Posts tagged with "Shapeways":

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Video> Optical illusions come to life in Stanford designer’s mesmerizing 3D-printed zoetrope sculptures

Nature’s algorithms reign supreme in a series of revolving 3D printed sculptures by designer-cum-artist John Edmark, also an adjunct lecturer at Stanford's Department of Art & Art History. The sculpture sits on a rotating base and animates when it is placed under a strobe light or filmed using a camera with extremely slow shutter speeds. Consisting of petals and cube-like geometric angles arranged at unique distances from the top-center, the sculpture creates an optical illusion whereby the 3D projections appear to seethe from the top down and back again. Herein lies the magic formula: what the viewer is actually seeing is each petal at graduated distances from the top center. The placement of each petal is in accordance with Fibonacci theory, a number pattern inherent in nature which determines everything from phyllotaxy (leaf order) to the whorls in our fingerprint. “The placement of the appendages is determined by the same method nature uses in pinecones and sunflowers,” Edmark is quoted as saying. A third variation of the sculpture resembles stacked hollow donuts perforated with holes, which moves like a coiling snake. In the video, the sculptures are spinning at 550 rotations per minute while being rotated at 24 frames per second with a shutter speed of 1/4000 per second. The rotation speed is synchronized with the camera’s frame rate so that one frame of video is captured every time the sculpture turns 137.5 degrees—the “golden angle” in science based on the golden ratio that leads to the formation of spiral patterns. Animorphs-3D-printed-illusions-on-Instructables_dezeen_468_2 Edmark created the designs as part of his role as artist in residence for Instructables, a popular DIY network that was bought by software giant Autodesk in 2011. The artist rendered the computer models using Rhino software with a scripting program called Python. They were then exported as files and printed using a Z-printer 450. The Blooming Zoetrope Sculptures can be ordered ready-made from 3D printing site Shapeways, but for science geeks or enterprising DIYers, Edmark has offered to share the files to print at home with those who contact him through Instructables.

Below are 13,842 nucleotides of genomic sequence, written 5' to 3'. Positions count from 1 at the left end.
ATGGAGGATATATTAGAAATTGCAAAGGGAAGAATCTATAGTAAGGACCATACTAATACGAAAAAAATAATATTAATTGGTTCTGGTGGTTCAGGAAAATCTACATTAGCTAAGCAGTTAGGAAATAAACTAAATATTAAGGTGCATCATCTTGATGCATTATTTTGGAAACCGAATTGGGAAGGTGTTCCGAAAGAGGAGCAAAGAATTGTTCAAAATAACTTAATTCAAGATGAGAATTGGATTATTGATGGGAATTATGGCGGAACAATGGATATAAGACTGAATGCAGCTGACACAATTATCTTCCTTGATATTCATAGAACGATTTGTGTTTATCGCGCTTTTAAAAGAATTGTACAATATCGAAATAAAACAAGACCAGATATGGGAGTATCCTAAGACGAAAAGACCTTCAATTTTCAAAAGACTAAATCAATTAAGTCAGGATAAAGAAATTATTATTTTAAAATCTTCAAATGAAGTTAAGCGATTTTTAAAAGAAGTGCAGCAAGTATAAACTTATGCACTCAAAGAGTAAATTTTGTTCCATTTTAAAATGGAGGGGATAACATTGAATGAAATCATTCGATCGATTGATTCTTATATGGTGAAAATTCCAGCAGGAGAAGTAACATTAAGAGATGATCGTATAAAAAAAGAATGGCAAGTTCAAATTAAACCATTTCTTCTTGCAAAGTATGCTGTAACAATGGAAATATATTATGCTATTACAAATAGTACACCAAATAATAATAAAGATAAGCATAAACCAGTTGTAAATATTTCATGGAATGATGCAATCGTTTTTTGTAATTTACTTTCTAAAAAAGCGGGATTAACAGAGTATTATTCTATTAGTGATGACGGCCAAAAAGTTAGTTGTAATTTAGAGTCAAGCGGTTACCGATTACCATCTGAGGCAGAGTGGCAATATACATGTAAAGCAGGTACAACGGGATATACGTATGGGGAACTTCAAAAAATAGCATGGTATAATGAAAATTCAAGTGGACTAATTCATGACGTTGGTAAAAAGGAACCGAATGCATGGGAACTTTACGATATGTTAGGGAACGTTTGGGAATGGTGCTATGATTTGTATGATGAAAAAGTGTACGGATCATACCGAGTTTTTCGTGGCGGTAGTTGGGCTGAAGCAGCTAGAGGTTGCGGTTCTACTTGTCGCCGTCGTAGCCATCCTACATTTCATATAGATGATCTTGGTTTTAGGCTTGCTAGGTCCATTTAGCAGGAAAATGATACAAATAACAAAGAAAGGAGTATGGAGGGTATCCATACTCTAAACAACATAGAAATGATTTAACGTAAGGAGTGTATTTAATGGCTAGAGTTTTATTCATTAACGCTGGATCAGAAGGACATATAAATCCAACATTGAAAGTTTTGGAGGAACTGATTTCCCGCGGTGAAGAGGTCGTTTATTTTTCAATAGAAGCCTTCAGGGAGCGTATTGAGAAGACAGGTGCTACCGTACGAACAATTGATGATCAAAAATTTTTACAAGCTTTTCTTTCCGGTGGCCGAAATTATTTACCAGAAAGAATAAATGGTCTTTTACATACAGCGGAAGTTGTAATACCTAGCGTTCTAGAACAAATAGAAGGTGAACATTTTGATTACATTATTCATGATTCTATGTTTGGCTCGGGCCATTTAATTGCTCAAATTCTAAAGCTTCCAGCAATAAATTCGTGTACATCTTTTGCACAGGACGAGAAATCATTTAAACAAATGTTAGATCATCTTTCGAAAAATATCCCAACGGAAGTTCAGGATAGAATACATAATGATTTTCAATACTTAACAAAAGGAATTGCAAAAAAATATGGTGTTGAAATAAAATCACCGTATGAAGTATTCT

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Custom Fit: 4D Printed Dress Goes to MoMA

Congratulations to Nervous System, whose Kinematics Dress was just acquired by the Museum of Modern Art (a prescient, pre-emptive move that might keep the curators of the Metropolitan Museum's Costume Institute awake for nights to come). While the physical product is certainly a head-turner, it's the underlying technology that's the true wonder—and maybe of greater interest and implication to architects. In order to fit into a 3D printer, the nascent dress design had to be reduced in size. Factoring in idealized, actual, and intuitive aspects of material and performance, a computational folding program optimally shrunk the garment by 85 percent by folding it in half only twice. Comprising 2,279 unique triangular panels linked by 3,316 hinges, the nylon dress was printed as a single piece over the course of 48 hours at the Shapeways facility in New York City. It looks fabulous, but how does it feel? Nervous Systems' creative director, Jessica Rosenkranz, answers, "I would not compare the dress to any other fabrics. It's really quite different. Perhaps I would describe it as a kind of mechanical lace. While each part is rigid and has a textured feel, together they flow and fold. Fabrics often make a rustling sound, but our garment sounds more like thousands of tiny plastic wind chimes." A video documenting the fabrication of the dress was filmed at Shapeways.